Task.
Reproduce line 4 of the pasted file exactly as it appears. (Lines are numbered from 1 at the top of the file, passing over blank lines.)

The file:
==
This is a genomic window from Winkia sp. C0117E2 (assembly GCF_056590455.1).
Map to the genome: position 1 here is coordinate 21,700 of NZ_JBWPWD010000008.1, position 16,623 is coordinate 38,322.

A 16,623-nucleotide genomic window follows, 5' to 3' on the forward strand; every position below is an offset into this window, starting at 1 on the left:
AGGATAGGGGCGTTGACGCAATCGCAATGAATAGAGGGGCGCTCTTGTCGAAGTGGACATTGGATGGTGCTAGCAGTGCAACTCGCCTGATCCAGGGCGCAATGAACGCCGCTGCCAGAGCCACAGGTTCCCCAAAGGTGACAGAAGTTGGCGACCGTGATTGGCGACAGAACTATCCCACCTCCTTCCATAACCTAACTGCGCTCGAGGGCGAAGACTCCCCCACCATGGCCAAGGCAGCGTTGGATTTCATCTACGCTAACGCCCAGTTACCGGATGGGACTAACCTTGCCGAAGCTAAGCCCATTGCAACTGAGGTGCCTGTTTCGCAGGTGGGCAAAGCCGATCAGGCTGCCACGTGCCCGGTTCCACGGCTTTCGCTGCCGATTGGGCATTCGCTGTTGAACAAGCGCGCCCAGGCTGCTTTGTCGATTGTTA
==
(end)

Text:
AGGATAGGGGCGTTGACGCAATCGCAATGAATAGAGGGGCGCTCTTGTCGAAGTGGACATTGGATGGTGCTAGCAGTGCAACTCGCCTGATCCAGGGCGCAATGAACGCCGCTGCCAGAGCCACAGGTTCCCCAAAGGTGACAGAAGTTGGCGACCGTGATTGGCGACAGAACTATCCCACCTCCTTCCATAACCTAACTGCGCTCGAGGGCGAAGACTCCCCCACCATGGCCAAGGCAGCGTTGGATTTCATCTACGCTAACGCCCAGTTACCGGATGGGACTAACCTTGCCGAAGCTAAGCCCATTGCAACTGAGGTGCCTGTTTCGCAGGTGGGCAAAGCCGATCAGGCTGCCACGTGCCCGGTTCCACGGCTTTCGCTGCCGATTGGGCATTCGCTGTTGAACAAGCGCGCCCAGGCTGCTTTGTCGATTGTTA